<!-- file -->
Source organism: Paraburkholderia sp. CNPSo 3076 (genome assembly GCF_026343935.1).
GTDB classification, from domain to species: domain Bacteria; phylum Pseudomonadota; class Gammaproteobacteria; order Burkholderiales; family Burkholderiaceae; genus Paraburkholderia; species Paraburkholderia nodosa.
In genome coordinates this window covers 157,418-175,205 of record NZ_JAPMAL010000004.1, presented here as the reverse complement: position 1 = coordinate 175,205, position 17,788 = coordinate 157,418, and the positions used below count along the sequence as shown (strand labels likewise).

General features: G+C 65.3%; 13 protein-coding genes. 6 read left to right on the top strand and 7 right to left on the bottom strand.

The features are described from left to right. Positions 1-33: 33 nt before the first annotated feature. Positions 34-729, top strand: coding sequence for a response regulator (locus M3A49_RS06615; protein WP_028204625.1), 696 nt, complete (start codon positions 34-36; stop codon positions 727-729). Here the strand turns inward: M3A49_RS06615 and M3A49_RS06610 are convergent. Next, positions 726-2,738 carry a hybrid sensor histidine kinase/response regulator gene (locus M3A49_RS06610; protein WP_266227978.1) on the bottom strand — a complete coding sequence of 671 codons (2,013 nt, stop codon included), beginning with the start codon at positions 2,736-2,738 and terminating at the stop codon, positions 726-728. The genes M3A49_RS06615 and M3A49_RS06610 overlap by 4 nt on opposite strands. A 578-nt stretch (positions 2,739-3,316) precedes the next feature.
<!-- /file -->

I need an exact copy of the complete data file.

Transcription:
Source organism: Paraburkholderia sp. CNPSo 3076 (genome assembly GCF_026343935.1).
GTDB classification, from domain to species: domain Bacteria; phylum Pseudomonadota; class Gammaproteobacteria; order Burkholderiales; family Burkholderiaceae; genus Paraburkholderia; species Paraburkholderia nodosa.
In genome coordinates this window covers 157,418-175,205 of record NZ_JAPMAL010000004.1, presented here as the reverse complement: position 1 = coordinate 175,205, position 17,788 = coordinate 157,418, and the positions used below count along the sequence as shown (strand labels likewise).

General features: G+C 65.3%; 13 protein-coding genes. 6 read left to right on the top strand and 7 right to left on the bottom strand.

The features are described from left to right. Positions 1-33: 33 nt before the first annotated feature. Positions 34-729, top strand: coding sequence for a response regulator (locus M3A49_RS06615; protein WP_028204625.1), 696 nt, complete (start codon positions 34-36; stop codon positions 727-729). Here the strand turns inward: M3A49_RS06615 and M3A49_RS06610 are convergent. Next, positions 726-2,738 carry a hybrid sensor histidine kinase/response regulator gene (locus M3A49_RS06610; protein WP_266227978.1) on the bottom strand — a complete coding sequence of 671 codons (2,013 nt, stop codon included), beginning with the start codon at positions 2,736-2,738 and terminating at the stop codon, positions 726-728. The genes M3A49_RS06615 and M3A49_RS06610 overlap by 4 nt on opposite strands. A 578-nt stretch (positions 2,739-3,316) precedes the next feature.